Carol achieved notable success both domestically and internationally. “I dominated the local scene from 1991 until my last race in 2012. Internationally I can say that when it came to track racing, I was only competitive at Small Nations level. However, when it came to the longer distances on the road I was competitive at higher key races like the Mediterranean Games and Commonwealth Games. I was ranked 88th in Europe (including Russia) at marathon distance in 1996/1997. I won the Dublin marathon in 1997, came second and third in Dublin on another three occasions, came second in Florence in 1996 with a national best time of 2:36.53 (record still stands), won a silver medal at the 1997 Mediterranean Games in Bari, placed fourth in the Stockholm marathon in 2000 and many more similar achievements at long distance events.”

The international stage is something that everyone aims for and Carol was no exception. “I represented Malta internationally for 18 years and can say that my biggest disappointment was tearing a hamstring and not being able to finish the Atlanta Olympic Games marathon in 1996. That was a terrible experience. Just 5km into the race I knew that something was wrong with me on that day. The running was not flowing and my blood was not circulating as well as usual; my muscles did not feel right and they were not firing. They did not feel nice and supple as usual and I knew I would be running into a problem soon. Sure enough at the 22km mark my legs felt like they were made of wood instead of flesh and consequentially I tore my left hamstring.

As an athlete, looking back on my personal best times in all the distances I competed at, I can say I am greatly satisfied. My personal best times are as follows: 800m – 1:15.16, 1500m – 4:33.41, 3000m – 9:37, 5000m – 16:43, 10,000m – 34:25, Half Marathon 1:14.19 and Full Marathon 2:36:53.”

In an athlete’s career there is going to be a fair share of ups and downs. “When it comes to good experiences I have had many. My debut marathon was something my coach and I never expected that it would be that good. I had never raced 42.2km in my life and to cover that distance in 2 hours 40 minutes and place 11th in the Rotterdam marathon on my first attempt was very encouraging to say the least.”

“Being voted National Sportswoman of the Year seven times in my career was also an achievement. Although I think the greatest recognition was when I was awarded the Qadi Tar-Repubblika medal for serving my country, by the then President of Malta Dr Ugo Mifsud Bonnici.”

Carol recalls other wonderful experiences that she passed through during her distinguished career. “One other good experience I cherish is when I won gold at the World Veterans Non Stadia Half Marathon Championships in Algarve, Spain and my mother was present for the medal presentation ceremony. While standing on the highest step of the podium and listening to the Maltese national anthem being played and the Maltese flag being raised, I spotted mum in the crowd crying with pride and joy.”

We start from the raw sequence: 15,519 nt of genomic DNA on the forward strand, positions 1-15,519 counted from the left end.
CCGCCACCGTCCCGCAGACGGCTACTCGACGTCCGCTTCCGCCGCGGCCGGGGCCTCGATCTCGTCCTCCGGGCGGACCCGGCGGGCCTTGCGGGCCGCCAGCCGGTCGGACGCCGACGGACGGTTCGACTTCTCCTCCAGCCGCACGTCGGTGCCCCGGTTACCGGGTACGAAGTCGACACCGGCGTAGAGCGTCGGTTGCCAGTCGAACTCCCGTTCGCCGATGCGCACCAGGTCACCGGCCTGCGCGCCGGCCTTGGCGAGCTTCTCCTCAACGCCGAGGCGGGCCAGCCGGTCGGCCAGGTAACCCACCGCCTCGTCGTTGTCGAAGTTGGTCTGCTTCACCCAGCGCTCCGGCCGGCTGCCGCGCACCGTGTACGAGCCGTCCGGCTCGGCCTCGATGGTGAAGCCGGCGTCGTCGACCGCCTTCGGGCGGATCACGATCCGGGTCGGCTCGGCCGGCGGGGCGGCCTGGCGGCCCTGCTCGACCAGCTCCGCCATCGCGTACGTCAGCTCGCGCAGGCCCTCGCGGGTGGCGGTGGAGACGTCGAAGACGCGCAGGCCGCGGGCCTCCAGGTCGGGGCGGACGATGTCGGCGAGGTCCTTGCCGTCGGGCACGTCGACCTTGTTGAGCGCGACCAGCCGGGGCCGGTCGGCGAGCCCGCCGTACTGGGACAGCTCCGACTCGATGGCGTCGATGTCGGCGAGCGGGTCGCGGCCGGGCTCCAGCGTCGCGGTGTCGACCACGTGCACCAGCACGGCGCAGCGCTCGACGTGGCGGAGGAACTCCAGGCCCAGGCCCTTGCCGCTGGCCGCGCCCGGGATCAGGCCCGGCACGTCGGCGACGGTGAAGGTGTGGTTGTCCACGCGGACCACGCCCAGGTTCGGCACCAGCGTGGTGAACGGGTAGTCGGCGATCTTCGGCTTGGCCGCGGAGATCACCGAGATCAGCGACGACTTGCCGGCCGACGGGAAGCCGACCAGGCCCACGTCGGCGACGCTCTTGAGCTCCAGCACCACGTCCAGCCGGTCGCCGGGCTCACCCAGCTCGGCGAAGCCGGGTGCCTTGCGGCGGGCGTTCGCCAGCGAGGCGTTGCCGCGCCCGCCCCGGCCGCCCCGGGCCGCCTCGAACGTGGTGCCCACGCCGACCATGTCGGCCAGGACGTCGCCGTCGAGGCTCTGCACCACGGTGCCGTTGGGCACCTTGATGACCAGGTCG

The last time that Carol Walsh raced was in May 2012. “After that I decided to close the chapter of competitive running in my life. I wanted to find the pure and simple joy of recreational sport once again. This might come as a shock to some people, but, I assure you that competitive sport at a high level is not all fun and glory! It can be mentally very stressful at times. I still get nightmares when I dream I am on a start line and I forgot to wear my number or my running shoes, or else I did not manage to get to the venue on time, or missed a plane or a bus.... Nowadays I walk very long distances, I jog a little bit off road, I cycle, I swim, I kayak... but all for fun without wearing a heart rate monitor or a stop watch! All I want now is to relax, enjoy the outdoors and keep as fit and healthy as possible for the rest of my life.”

As a semi-professional athlete Carol’s diet was very controlled so as to provide enough energy and substance to aid recovery and enhance her immune system as much as possible. “My choice of food is still very important to me. I love vegetables both raw and cooked, fish, rice, some cheeses, natural yoghurt, fruit, nuts and seeds most of all. I like a glass of red wine now and again especially if I am in good company. I have never smoked in my life, I never got drunk in my life and I certainly never took any recreational or performance enhancing drugs. I fail to understand why some people think that they need to use harmful substances to enhance their moods, when all they need to do is exercise outdoors. Exercise is proven to release the happy hormone serotonin!

Given Carol’s local and international experience in Sports, she has a firm opinion regarding the future of the Sport in Malta. “I believe and hope that now that the gene pool in Malta is getting more diverse, we stand a better chance of producing good athletes to represent our country.”

One final message from a local sports legend addressed to those who want to further their careers. “Sport has given me a lot more than good results in competitions. Sports has taught me to set immediate and long term targets, to plan, to work hard, to persevere, to be consistent, to respect my body, to be fair, to never cheat, to endure pain, to be humble, to be proud of my hard-earned achievements, to be grateful to everyone who helped me realize my dreams and also to be graceful in the face of defeat as well as victory. Sport was my greatest educator.

All the lessons I learned through sport have come in handy at various stages and areas of my life. I have applied them to help me get through difficult and challenging times. It always worked. Sport really helps you grow as a person. Sport helps you become physically, mentally and emotionally stronger.”